Thursday, August 19, 2010

Two New Great Peppers

Allow me to introduce Yellow Mini Bell and Chichen Itza
Among the assorted "garden fails" of 2010 - there have been several of those - I have also enjoyed a lot of success and a lot of food. One of the best things about this year's garden is that its high productivity (for some crops, at least) has forced me to expand my culinary boundaries - both on the preparation and the consumption side. I've had to change how I define "the food I like." It's been great, actually.
Two neat successes were trial runs I did for peppers I had never grown or eaten before, the yellow mini-bell and the Chichen Itza Habanero. The yellow mini-bell has been a most spectacular find. Information on it is sketchy, except that it's a recent heirloom discovery by the Ohio Seed Savers Exchange. I bought my plant from Home Despot, so I have no idea where their grower got the seed. Supposedly, the little yellow peppers have been used for stuffing and canning for several generations. The yellow mini-bell is absolutely perfect. 2" long with relatively thin walls (for a bell pepper) and very few seeds. The taste is very aromatic and just sweet enough. We've been using them in recipes, nachos, and salads since they started ripening. Unfortunately, I planted it in a poor spot (was quickly shadowed by tomatoes) and it's not been super productive.
The Chichen Itza Habanero has a much different tale. A new hybrid habanero from Seminis Seeds (a division of the dreaded Monsanto), it's less potent than many other habaneros (but still blistering hot), and requires a shorter growing season (85 days instead of the 115 typical of habaneros). I know Monsanto will probably sue me for not using the proper name of their seed variety so here it is: the variety was coined "Chichen Itza Burning Bush"tm by Seminis. Back to the useful information!
Slicing open Chichen Itza produces an amazing smoky aroma that I don't think I've ever experienced before. The pepper is a beautiful peach color and it just begs you to take a solid bite, which I did, because it's almost pink for crying out hot could it be? Funny - turns out that it's really hot! Easily 4-5x hotter than a jalapeno. My lips instantly burned and my mouth instantly watered, and then it was like swallowing fire, which is now burning a hole in my stomach. I jokingly say "so much for a mild habanero!" but in reality, Seminis has done a good job recognizing an actual need - instead of constantly striving for a hotter pepper (anybody try Bhut Jolokia yet - the pepper with the heat of 200 Jalapenos?!), they created a pepper variety that people can actually use for preparing food (and I don't mean putting half of one pepper in a 6-serving dish). Ladies and gentlemen, I think I've found the hottest pepper that I can use on a regular basis for regular meals!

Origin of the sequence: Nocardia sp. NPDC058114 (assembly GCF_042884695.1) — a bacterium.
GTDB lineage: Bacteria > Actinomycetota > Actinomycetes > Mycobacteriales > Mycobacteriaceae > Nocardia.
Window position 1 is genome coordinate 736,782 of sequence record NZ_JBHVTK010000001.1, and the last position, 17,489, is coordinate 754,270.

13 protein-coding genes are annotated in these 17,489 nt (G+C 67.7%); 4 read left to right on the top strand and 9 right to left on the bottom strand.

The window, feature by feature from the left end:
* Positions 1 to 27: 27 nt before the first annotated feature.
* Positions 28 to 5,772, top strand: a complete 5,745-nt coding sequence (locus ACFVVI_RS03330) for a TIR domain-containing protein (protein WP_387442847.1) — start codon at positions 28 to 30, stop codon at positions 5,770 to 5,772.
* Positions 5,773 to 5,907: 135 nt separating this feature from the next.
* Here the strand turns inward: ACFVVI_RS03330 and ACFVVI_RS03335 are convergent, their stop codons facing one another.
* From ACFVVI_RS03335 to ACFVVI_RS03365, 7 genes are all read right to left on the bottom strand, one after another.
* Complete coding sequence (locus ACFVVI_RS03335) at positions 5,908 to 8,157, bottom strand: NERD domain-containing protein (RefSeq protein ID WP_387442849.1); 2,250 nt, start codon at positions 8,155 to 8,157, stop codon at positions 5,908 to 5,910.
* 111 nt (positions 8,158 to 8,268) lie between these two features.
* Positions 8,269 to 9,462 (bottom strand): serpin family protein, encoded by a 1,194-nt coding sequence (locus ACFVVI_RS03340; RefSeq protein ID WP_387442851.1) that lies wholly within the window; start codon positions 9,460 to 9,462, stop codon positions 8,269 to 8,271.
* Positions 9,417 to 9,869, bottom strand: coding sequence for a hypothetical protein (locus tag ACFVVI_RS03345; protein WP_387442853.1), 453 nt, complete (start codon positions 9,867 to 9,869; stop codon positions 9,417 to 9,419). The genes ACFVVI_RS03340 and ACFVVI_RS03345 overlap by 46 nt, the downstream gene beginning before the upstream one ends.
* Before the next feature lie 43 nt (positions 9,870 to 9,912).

So those are two experiments that went well this year in the garden. I had one plant of each and do not regret growing them. Next year, I will plant several more yellow mini-bells, and will probably plant one Chichen Itza, or something very similar. Hope your garden experiments are going well too!


Leigh, Andrea Leigh Gil said...

Im glad to hear your garden has done well this year. I bought from seed savers exchange this year (my first time). I found some really cool heirloom seeds that are definitely "keepers" but unfortunately the rain and humidity really damaged a lot of our crop. Hoping for a better season next year.

biobabbler said...

Wow, those are BEAUtiful. Great shot (look SO nice against black). I agree re: peppers folks can actually, normally use. Much more my speed. =)

Kirk Mantay said...

Leigh, it has been a challenging year for sure. Warm April temperatures, a May 1 frost, wet May & early June, and then temperatures between 93 and 115 from mid-June to mid-August, with 2 week dry spells punctuated by 3-inch rain storms. I've easily lost 40% of my native plant stock. Cucumbers and watermelon straight up just did not grow. Tomatoes and peppers struggled MIGHTILY until June 1 or so.

Thanks babbler - the color of the habanero is a little distorted because I used the flash, but we have some white countertop (where I do most of my veggie shots) and one section of black countertop (shown in this shot). I thought I'd change it up a bit. Pretty happy with the result!

Thanks for checking in, both of you!

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